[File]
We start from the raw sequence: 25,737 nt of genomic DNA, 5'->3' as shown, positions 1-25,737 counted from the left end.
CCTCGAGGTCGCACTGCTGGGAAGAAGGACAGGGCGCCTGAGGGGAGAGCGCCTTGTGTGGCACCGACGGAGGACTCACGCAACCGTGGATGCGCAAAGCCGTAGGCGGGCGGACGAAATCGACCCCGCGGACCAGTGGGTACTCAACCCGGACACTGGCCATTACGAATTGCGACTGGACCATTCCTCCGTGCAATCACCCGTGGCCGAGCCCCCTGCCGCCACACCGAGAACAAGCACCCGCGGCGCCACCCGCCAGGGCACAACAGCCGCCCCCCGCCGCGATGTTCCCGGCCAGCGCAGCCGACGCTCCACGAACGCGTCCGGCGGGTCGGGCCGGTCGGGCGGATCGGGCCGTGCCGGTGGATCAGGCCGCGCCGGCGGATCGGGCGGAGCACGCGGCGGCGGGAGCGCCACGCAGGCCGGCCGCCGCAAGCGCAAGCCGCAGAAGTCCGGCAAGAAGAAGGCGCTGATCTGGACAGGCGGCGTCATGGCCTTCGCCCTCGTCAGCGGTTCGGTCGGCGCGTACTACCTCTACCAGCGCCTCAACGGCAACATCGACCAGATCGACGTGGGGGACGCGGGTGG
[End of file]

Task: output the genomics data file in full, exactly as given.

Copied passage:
We start from the raw sequence: 25,737 nt of genomic DNA, 5'->3' as shown, positions 1-25,737 counted from the left end.
CCTCGAGGTCGCACTGCTGGGAAGAAGGACAGGGCGCCTGAGGGGAGAGCGCCTTGTGTGGCACCGACGGAGGACTCACGCAACCGTGGATGCGCAAAGCCGTAGGCGGGCGGACGAAATCGACCCCGCGGACCAGTGGGTACTCAACCCGGACACTGGCCATTACGAATTGCGACTGGACCATTCCTCCGTGCAATCACCCGTGGCCGAGCCCCCTGCCGCCACACCGAGAACAAGCACCCGCGGCGCCACCCGCCAGGGCACAACAGCCGCCCCCCGCCGCGATGTTCCCGGCCAGCGCAGCCGACGCTCCACGAACGCGTCCGGCGGGTCGGGCCGGTCGGGCGGATCGGGCCGTGCCGGTGGATCAGGCCGCGCCGGCGGATCGGGCGGAGCACGCGGCGGCGGGAGCGCCACGCAGGCCGGCCGCCGCAAGCGCAAGCCGCAGAAGTCCGGCAAGAAGAAGGCGCTGATCTGGACAGGCGGCGTCATGGCCTTCGCCCTCGTCAGCGGTTCGGTCGGCGCGTACTACCTCTACCAGCGCCTCAACGGCAACATCGACCAGATCGACGTGGGGGACGCGGGTGG